Newsflash: birds do not live in nests year-round! They occupy nests only to lay and hatch eggs and raise their young, leaving the nests behind after the babies are sent out into the world. This means that birds have to build nests at least once every year—most starting from scratch instead of reusing old ones. Finding all the material and carefully fashioning it into a safe place to raise babies is a lot of work. You can help!
Kids 3 to 6 and their caregivers can make-and-take a bird nesting material basket, allowing different wild birds to come and take things for their building. At home, you will want to hang it in a place where you can watch to see what the birds take. A bonus craft project will be “practical anthropology”—making pretend robin nests, complete with a lining of mud, to help us understand how hard birds work at making their nests. We will also do a bird walk and read more about birds and their nests.
Please wear clothing you can get dirty in.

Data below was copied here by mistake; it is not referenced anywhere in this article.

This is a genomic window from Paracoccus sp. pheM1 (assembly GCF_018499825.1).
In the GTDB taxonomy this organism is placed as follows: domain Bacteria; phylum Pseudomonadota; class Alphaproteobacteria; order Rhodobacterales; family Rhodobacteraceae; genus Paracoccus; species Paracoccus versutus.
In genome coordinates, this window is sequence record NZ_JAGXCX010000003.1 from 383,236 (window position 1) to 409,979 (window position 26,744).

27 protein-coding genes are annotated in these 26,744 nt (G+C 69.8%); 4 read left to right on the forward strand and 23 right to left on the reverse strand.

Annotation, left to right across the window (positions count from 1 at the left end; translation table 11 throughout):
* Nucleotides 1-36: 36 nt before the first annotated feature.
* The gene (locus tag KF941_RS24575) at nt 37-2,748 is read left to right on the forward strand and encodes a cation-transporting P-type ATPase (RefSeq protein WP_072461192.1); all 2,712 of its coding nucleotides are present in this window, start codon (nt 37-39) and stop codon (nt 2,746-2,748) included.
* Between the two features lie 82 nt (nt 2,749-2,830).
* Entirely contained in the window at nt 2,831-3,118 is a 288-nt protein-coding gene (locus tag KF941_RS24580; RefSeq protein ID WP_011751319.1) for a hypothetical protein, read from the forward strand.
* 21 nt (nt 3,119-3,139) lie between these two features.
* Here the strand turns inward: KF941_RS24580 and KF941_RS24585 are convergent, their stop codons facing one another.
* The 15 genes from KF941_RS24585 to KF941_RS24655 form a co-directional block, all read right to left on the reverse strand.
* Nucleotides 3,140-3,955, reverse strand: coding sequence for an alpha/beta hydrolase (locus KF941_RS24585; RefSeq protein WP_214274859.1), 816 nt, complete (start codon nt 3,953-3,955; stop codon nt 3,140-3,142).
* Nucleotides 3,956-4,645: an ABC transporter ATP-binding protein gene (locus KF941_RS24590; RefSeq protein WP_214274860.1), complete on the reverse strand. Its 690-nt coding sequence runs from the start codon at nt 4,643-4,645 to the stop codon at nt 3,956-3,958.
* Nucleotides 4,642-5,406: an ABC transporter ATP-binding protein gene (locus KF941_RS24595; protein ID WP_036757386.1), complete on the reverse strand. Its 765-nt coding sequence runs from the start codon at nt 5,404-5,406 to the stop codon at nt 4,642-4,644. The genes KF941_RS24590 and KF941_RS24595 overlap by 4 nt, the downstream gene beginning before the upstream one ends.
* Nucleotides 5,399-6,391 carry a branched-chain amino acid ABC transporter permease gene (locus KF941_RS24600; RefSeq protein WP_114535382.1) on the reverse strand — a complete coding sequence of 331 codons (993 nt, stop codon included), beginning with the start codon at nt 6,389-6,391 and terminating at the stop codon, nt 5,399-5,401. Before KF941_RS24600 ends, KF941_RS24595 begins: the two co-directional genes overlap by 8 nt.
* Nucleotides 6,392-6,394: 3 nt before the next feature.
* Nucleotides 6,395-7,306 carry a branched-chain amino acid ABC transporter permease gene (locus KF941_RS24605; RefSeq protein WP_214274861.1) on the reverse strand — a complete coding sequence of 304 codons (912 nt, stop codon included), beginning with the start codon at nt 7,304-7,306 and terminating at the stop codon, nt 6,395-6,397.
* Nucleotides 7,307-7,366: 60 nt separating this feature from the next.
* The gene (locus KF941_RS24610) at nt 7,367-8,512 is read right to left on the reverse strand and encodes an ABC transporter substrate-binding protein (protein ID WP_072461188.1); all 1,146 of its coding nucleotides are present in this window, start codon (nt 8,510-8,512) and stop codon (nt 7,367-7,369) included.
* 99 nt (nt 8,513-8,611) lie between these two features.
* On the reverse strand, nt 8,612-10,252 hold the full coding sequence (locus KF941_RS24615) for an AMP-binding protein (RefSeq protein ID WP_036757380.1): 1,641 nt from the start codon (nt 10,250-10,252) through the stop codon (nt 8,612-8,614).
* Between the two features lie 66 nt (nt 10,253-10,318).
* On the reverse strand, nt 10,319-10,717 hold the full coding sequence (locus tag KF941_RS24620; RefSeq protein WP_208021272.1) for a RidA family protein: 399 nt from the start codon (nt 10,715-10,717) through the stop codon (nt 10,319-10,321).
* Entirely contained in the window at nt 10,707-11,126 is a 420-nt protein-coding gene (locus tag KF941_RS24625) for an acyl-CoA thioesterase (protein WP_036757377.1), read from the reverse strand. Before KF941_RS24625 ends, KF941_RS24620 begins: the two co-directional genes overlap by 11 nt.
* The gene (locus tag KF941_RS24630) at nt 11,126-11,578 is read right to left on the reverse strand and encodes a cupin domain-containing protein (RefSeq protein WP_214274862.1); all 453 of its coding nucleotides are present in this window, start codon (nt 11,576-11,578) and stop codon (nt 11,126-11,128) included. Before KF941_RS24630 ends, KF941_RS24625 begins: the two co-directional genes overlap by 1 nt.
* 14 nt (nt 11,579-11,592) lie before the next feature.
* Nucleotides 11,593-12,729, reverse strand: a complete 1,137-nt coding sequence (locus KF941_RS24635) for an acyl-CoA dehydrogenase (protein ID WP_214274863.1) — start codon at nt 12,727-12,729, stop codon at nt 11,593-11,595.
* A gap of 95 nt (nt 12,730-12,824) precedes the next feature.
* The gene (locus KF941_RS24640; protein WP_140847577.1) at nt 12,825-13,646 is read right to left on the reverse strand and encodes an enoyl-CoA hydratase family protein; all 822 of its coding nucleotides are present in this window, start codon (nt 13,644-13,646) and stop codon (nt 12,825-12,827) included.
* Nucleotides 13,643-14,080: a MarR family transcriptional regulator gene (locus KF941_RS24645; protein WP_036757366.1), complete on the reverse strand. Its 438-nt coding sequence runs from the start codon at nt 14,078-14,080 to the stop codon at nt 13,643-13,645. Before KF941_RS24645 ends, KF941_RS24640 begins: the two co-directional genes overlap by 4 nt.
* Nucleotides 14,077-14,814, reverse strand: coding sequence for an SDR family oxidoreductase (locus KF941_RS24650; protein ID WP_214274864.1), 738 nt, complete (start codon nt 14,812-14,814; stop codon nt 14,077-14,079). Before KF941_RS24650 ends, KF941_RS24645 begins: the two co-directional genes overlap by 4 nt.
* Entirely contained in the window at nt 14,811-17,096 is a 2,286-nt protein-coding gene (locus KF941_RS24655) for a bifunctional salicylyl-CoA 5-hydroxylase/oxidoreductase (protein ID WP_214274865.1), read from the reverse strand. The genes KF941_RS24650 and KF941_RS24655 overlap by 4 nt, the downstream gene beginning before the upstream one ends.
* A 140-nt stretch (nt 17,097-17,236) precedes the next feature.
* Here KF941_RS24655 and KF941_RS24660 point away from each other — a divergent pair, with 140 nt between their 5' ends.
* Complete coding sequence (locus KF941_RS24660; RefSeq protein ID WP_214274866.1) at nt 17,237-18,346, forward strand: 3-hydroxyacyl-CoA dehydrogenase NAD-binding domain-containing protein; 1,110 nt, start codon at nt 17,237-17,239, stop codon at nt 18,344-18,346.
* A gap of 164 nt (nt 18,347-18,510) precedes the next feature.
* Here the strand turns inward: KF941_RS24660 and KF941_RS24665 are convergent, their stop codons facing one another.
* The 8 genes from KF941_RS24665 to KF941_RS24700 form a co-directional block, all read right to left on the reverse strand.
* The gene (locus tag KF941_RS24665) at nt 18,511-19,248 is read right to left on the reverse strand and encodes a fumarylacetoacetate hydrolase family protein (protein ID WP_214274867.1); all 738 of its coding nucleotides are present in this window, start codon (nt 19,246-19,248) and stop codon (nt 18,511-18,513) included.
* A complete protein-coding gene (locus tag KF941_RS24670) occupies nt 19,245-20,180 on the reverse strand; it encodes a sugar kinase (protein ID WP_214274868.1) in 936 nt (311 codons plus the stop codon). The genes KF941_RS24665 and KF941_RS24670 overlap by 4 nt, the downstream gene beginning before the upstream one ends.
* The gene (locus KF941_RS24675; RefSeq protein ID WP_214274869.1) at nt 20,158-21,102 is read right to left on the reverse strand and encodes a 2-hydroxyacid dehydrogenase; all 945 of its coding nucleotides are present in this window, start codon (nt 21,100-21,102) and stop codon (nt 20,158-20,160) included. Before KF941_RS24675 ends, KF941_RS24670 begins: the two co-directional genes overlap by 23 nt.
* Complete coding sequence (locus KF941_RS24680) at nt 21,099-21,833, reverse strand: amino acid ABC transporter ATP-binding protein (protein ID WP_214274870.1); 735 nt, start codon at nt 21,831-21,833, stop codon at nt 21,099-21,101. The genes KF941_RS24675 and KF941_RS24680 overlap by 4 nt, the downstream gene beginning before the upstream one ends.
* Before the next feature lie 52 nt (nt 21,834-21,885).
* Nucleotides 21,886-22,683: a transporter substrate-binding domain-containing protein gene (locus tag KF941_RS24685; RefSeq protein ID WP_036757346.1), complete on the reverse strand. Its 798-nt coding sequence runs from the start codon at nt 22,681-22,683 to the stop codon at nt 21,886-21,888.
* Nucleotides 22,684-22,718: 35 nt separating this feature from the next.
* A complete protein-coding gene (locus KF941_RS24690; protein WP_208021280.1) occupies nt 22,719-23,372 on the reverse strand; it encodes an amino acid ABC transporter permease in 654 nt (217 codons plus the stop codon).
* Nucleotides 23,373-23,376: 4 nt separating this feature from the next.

Priscilla Hayes has been designing and implementing hands-on environmental education programs for children since the 1990s, when she started introducing children to recycling, reuse and composting through the Robbinsville Clean Communities and Recycling program. She was the school garden educator for three Princeton schools. Hayes is turning her backyard into a meadow for bees, butterflies, birds and native plants.
Joanne Zuckerman has been a volunteer at BHWP for the past 6 years. As a psychiatric social worker, she specialized in the treatment of young children and developed programs to meet their needs. More recently, therapeutic horticulture has become another arrow in her quiver. She believes strongly that making a link with nature benefits everyone, even little folks.
Program Fee: $10 per child, $5 for each additional, $0 per adult (Members: Enter your code to receive your 20% discount)
Each child must be accompanied by an adult. One adult can attend no more than two children.
Walks are weather dependent; please dress for the weather.